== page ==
A morpheme refers to units of meaning, and they range from whole words to a single letter. The word dog is a morpheme because all three letters are necessary, in that order, to reference a canine. A plural -s (or -es) is also a morpheme, since it changes the meaning from one dog to multiple dogs.
Studying morphemes—the field of morphology—helps readers mentally break words into syllables for quicker and more accurate reading. Morphemes can also help identify a word's part of speech, punctuation, and definition. The morphemes -ing and -ed, for instance, usually signal tense; thus, the root to which these are affixed is usually a verb. In the same vein, the morpheme -ly typically signifies an adverb.
By learning Latin and Greek prefixes, suffixes, and root words (which are all morphemes), readers glean tips for pronunciation (ph = f; tion = shun) and meaning (ject = throw; mob = move; re = again, etc.) Thus when confronted with an unfamiliar word—such as expulsion—they can figure it out. The morpheme ex- means out, the root puls means to drive, force, or push, and the prefix -sion (or -ion) signals a state or condition. So, expulsion means the state of being forced out of something. Even when readers can't determine the exact definition of a word, morphology can help them make an educated guess. For example, the prefix un- means not, so the meaning will be opposite to the meaning of the root. The root hydro(a) means water, so words with this root will have something to do with H2O.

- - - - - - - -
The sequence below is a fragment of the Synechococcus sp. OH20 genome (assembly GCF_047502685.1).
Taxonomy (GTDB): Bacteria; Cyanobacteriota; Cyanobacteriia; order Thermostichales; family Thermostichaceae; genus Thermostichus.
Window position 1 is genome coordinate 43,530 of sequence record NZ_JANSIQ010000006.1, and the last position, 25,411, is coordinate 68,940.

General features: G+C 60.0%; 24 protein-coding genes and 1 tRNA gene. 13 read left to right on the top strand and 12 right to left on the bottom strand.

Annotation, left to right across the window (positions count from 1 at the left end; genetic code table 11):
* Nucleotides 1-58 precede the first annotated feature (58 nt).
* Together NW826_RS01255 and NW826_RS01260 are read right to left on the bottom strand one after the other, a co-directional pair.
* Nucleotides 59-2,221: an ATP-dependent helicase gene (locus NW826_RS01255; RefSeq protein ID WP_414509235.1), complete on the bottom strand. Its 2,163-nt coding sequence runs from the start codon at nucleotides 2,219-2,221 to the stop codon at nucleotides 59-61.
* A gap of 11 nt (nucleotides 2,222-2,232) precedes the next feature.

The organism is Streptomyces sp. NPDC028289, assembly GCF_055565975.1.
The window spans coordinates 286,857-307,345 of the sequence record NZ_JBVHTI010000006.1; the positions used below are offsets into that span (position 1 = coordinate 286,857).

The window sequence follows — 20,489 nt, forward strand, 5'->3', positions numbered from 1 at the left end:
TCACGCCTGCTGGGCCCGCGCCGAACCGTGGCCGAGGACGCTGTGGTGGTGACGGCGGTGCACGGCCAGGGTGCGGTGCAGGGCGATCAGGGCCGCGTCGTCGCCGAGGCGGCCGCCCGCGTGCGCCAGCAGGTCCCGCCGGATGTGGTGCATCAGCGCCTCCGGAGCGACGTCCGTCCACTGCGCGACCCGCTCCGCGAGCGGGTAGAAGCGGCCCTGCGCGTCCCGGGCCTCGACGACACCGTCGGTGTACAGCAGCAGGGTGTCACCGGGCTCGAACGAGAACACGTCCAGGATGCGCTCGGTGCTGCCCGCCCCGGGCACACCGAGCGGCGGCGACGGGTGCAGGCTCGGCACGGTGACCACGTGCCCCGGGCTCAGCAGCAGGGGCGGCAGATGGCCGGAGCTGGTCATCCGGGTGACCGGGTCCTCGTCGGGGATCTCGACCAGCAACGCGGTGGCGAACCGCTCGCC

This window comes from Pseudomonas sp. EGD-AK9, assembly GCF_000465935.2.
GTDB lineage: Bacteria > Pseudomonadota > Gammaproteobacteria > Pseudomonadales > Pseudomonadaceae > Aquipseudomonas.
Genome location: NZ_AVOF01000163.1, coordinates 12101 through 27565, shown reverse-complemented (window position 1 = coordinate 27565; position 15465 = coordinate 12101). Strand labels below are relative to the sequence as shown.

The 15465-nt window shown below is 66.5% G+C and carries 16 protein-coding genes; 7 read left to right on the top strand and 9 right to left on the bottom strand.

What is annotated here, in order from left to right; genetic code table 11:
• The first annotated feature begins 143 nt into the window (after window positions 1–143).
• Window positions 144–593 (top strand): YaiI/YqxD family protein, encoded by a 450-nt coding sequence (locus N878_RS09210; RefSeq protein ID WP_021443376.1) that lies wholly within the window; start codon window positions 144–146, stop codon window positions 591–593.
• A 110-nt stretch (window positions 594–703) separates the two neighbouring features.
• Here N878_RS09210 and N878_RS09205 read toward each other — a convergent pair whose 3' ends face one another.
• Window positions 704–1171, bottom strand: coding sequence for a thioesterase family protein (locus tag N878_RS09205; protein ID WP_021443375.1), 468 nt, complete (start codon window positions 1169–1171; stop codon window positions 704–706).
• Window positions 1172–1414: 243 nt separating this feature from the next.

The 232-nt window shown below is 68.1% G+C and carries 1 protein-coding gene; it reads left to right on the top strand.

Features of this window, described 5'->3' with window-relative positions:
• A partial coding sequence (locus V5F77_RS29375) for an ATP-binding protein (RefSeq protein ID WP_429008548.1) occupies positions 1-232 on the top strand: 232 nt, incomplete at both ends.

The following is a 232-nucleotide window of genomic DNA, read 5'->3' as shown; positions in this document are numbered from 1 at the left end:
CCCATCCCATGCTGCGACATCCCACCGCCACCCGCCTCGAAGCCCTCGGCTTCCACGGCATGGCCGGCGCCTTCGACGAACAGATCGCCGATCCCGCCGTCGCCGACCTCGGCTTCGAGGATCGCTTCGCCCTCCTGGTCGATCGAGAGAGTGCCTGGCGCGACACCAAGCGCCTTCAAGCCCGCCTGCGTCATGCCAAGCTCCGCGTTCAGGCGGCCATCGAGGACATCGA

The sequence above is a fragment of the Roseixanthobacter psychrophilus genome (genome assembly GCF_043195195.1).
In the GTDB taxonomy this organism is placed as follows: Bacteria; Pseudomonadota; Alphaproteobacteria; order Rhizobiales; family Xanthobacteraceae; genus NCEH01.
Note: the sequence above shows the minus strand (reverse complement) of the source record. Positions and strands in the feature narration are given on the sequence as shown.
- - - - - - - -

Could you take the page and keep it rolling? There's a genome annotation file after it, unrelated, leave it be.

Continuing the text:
Knowledge of morphemes can help spelling too. A good example of this is the suffix -ed. It signals past tense, but it's pronounced three different ways (compare stopped, grabbed, and added). A writer needs to know that when spelling, say, talked, it requires an -ed even though it sounds like a /t/.